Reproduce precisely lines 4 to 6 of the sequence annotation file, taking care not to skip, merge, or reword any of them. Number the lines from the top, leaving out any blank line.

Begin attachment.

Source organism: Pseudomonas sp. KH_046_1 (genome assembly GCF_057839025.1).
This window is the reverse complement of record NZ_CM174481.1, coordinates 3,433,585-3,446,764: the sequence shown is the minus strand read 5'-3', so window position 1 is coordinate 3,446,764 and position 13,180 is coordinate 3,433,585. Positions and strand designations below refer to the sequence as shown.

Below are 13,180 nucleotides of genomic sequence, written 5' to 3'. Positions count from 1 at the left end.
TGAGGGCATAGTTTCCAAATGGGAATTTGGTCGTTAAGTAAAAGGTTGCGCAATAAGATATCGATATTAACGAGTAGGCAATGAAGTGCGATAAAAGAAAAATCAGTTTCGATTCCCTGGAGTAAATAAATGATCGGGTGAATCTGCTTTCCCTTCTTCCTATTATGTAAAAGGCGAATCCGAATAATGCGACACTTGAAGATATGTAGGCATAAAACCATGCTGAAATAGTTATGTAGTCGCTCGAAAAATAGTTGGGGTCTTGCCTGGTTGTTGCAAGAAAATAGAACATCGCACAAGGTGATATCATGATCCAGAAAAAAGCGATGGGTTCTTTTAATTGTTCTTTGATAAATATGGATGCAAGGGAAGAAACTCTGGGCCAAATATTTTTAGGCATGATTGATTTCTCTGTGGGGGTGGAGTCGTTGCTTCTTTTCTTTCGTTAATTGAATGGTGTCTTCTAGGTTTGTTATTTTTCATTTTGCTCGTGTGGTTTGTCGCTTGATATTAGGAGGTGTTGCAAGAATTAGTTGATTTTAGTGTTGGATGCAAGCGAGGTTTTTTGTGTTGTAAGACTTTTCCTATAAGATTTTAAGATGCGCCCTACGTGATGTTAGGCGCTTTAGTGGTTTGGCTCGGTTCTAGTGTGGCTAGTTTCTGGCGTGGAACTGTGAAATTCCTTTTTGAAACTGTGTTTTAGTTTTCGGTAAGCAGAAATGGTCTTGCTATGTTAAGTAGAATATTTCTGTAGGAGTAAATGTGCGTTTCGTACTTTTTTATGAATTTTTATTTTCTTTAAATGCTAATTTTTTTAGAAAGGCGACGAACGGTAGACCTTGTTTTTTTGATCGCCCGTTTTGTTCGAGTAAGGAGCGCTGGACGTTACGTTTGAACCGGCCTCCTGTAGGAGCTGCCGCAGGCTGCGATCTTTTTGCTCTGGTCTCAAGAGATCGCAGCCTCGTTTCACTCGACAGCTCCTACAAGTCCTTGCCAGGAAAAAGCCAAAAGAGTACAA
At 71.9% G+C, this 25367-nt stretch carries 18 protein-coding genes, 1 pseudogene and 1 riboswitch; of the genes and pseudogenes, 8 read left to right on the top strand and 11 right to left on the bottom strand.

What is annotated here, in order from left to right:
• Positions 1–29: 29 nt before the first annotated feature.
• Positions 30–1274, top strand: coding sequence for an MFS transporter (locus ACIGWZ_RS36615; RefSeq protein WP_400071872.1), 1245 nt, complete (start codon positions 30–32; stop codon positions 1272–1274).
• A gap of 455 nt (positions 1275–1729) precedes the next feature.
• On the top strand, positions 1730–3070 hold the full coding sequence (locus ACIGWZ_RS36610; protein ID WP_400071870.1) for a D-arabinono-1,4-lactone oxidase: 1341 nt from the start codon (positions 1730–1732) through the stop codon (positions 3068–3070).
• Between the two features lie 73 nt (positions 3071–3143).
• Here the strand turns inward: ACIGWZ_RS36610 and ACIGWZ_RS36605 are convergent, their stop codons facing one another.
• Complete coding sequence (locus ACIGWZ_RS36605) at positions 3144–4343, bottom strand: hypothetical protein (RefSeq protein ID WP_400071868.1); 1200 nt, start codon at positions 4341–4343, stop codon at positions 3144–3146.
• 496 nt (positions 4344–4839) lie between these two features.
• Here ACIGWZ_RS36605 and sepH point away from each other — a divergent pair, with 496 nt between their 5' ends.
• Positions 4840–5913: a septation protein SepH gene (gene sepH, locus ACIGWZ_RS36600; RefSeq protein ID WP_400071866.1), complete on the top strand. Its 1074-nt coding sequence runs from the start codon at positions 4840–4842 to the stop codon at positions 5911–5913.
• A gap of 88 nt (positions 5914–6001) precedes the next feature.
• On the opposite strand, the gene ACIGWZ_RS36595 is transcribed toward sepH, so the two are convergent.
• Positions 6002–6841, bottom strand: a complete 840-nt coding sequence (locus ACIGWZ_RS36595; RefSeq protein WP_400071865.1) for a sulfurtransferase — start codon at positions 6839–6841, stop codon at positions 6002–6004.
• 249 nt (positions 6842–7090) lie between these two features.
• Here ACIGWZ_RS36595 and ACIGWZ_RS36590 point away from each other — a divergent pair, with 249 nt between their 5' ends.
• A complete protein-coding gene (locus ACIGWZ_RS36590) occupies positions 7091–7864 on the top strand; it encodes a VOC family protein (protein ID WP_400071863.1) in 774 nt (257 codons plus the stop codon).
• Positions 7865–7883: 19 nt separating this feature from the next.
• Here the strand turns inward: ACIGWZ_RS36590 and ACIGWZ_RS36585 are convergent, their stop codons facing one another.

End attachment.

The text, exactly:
TGAGGGCATAGTTTCCAAATGGGAATTTGGTCGTTAAGTAAAAGGTTGCGCAATAAGATATCGATATTAACGAGTAGGCAATGAAGTGCGATAAAAGAAAAATCAGTTTCGATTCCCTGGAGTAAATAAATGATCGGGTGAATCTGCTTTCCCTTCTTCCTATTATGTAAAAGGCGAATCCGAATAATGCGACACTTGAAGATATGTAGGCATAAAACCATGCTGAAATAGTTATGTAGTCGCTCGAAAAATAGTTGGGGTCTTGCCTGGTTGTTGCAAGAAAATAGAACATCGCACAAGGTGATATCATGATCCAGAAAAAAGCGATGGGTTCTTTTAATTGTTCTTTGATAAATATGGATGCAAGGGAAGAAACTCTGGGCCAAATATTTTTAGGCATGATTGATTTCTCTGTGGGGGTGGAGTCGTTGCTTCTTTTCTTTCGTTAATTGAATGGTGTCTTCTAGGTTTGTTATTTTTCATTTTGCTCGTGTGGTTTGTCGCTTGATATTAGGAGGTGTTGCAAGAATTAGTTGATTTTAGTGTTGGATGCAAGCGAGGTTTTTTGTGTTGTAAGACTTTTCCTATAAGATTTTAAGATGCGCCCTACGTGATGTTAGGCGCTTTAGTGGTTTGGCTCGGTTCTAGTGTGGCTAGTTTCTGGCGTGGAACTGTGAAATTCCTTTTTGAAACTGTGTTTTAGTTTTCGGTAAGCAGAAATGGTCTTGCTATGTTAAGTAGAATATTTCTGTAGGAGTAAATGTGCGTTTCGTACTTTTTTATGAATTTTTATTTTCTTTAAATGCTAATTTTTTTAGAAAGGCGACGAACGGTAGACCTTGTTTTTTTGATCGCCCGTTTTGTTCGAGTAAGGAGCGCTGGACGTTACGTTTGAACCGGCCTCCTGTAGGAGCTGCCGCAGGCTGCGATCTTTTTGCTCTGGTCTCAAGAGATCGCAGCCTCGTTTCACTCGACAGCTCCTACAAGTCCTTGCCAGGAAAAAGCCAAAAGAGTACAA
At 71.9% G+C, this 25367-nt stretch carries 18 protein-coding genes, 1 pseudogene and 1 riboswitch; of the genes and pseudogenes, 8 read left to right on the top strand and 11 right to left on the bottom strand.

What is annotated here, in order from left to right: